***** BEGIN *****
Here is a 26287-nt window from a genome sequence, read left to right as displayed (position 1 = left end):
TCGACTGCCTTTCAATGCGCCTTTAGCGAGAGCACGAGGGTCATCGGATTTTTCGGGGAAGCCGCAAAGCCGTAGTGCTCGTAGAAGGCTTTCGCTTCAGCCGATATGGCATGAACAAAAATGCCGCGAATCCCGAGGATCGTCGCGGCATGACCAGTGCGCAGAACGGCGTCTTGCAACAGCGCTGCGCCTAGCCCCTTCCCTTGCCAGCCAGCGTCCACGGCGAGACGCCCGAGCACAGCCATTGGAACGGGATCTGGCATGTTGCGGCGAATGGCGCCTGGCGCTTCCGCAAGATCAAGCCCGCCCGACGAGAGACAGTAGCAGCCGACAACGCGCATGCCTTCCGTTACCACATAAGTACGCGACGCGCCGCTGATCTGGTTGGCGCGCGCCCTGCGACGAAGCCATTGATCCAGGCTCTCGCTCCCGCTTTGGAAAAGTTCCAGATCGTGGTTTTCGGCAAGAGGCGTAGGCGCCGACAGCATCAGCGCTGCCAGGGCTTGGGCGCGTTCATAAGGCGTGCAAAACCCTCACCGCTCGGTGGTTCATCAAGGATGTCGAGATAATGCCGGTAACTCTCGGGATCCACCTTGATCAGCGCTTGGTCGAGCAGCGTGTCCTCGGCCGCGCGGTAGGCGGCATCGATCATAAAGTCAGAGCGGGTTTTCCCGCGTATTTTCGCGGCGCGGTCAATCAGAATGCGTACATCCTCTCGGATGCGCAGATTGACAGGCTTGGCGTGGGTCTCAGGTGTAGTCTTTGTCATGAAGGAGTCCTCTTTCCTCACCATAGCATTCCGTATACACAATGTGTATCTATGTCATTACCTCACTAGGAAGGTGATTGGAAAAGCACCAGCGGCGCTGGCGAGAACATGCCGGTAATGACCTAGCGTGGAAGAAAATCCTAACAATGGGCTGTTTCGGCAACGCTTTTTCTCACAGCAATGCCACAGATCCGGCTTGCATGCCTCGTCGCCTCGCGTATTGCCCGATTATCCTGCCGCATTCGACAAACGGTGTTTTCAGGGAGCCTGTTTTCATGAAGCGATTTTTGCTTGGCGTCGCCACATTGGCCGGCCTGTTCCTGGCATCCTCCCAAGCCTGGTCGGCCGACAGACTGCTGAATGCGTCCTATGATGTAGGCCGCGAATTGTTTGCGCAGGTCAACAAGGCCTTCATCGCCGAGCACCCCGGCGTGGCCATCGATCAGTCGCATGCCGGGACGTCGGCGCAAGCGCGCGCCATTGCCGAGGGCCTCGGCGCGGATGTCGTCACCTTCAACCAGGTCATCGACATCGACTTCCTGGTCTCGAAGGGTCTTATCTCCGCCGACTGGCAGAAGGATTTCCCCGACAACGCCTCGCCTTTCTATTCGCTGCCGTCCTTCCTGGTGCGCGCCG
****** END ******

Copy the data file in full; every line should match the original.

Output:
Here is a 26287-nt window from a genome sequence, read left to right as displayed (position 1 = left end):
TCGACTGCCTTTCAATGCGCCTTTAGCGAGAGCACGAGGGTCATCGGATTTTTCGGGGAAGCCGCAAAGCCGTAGTGCTCGTAGAAGGCTTTCGCTTCAGCCGATATGGCATGAACAAAAATGCCGCGAATCCCGAGGATCGTCGCGGCATGACCAGTGCGCAGAACGGCGTCTTGCAACAGCGCTGCGCCTAGCCCCTTCCCTTGCCAGCCAGCGTCCACGGCGAGACGCCCGAGCACAGCCATTGGAACGGGATCTGGCATGTTGCGGCGAATGGCGCCTGGCGCTTCCGCAAGATCAAGCCCGCCCGACGAGAGACAGTAGCAGCCGACAACGCGCATGCCTTCCGTTACCACATAAGTACGCGACGCGCCGCTGATCTGGTTGGCGCGCGCCCTGCGACGAAGCCATTGATCCAGGCTCTCGCTCCCGCTTTGGAAAAGTTCCAGATCGTGGTTTTCGGCAAGAGGCGTAGGCGCCGACAGCATCAGCGCTGCCAGGGCTTGGGCGCGTTCATAAGGCGTGCAAAACCCTCACCGCTCGGTGGTTCATCAAGGATGTCGAGATAATGCCGGTAACTCTCGGGATCCACCTTGATCAGCGCTTGGTCGAGCAGCGTGTCCTCGGCCGCGCGGTAGGCGGCATCGATCATAAAGTCAGAGCGGGTTTTCCCGCGTATTTTCGCGGCGCGGTCAATCAGAATGCGTACATCCTCTCGGATGCGCAGATTGACAGGCTTGGCGTGGGTCTCAGGTGTAGTCTTTGTCATGAAGGAGTCCTCTTTCCTCACCATAGCATTCCGTATACACAATGTGTATCTATGTCATTACCTCACTAGGAAGGTGATTGGAAAAGCACCAGCGGCGCTGGCGAGAACATGCCGGTAATGACCTAGCGTGGAAGAAAATCCTAACAATGGGCTGTTTCGGCAACGCTTTTTCTCACAGCAATGCCACAGATCCGGCTTGCATGCCTCGTCGCCTCGCGTATTGCCCGATTATCCTGCCGCATTCGACAAACGGTGTTTTCAGGGAGCCTGTTTTCATGAAGCGATTTTTGCTTGGCGTCGCCACATTGGCCGGCCTGTTCCTGGCATCCTCCCAAGCCTGGTCGGCCGACAGACTGCTGAATGCGTCCTATGATGTAGGCCGCGAATTGTTTGCGCAGGTCAACAAGGCCTTCATCGCCGAGCACCCCGGCGTGGCCATCGATCAGTCGCATGCCGGGACGTCGGCGCAAGCGCGCGCCATTGCCGAGGGCCTCGGCGCGGATGTCGTCACCTTCAACCAGGTCATCGACATCGACTTCCTGGTCTCGAAGGGTCTTATCTCCGCCGACTGGCAGAAGGATTTCCCCGACAACGCCTCGCCTTTCTATTCGCTGCCGTCCTTCCTGGTGCGCGCCG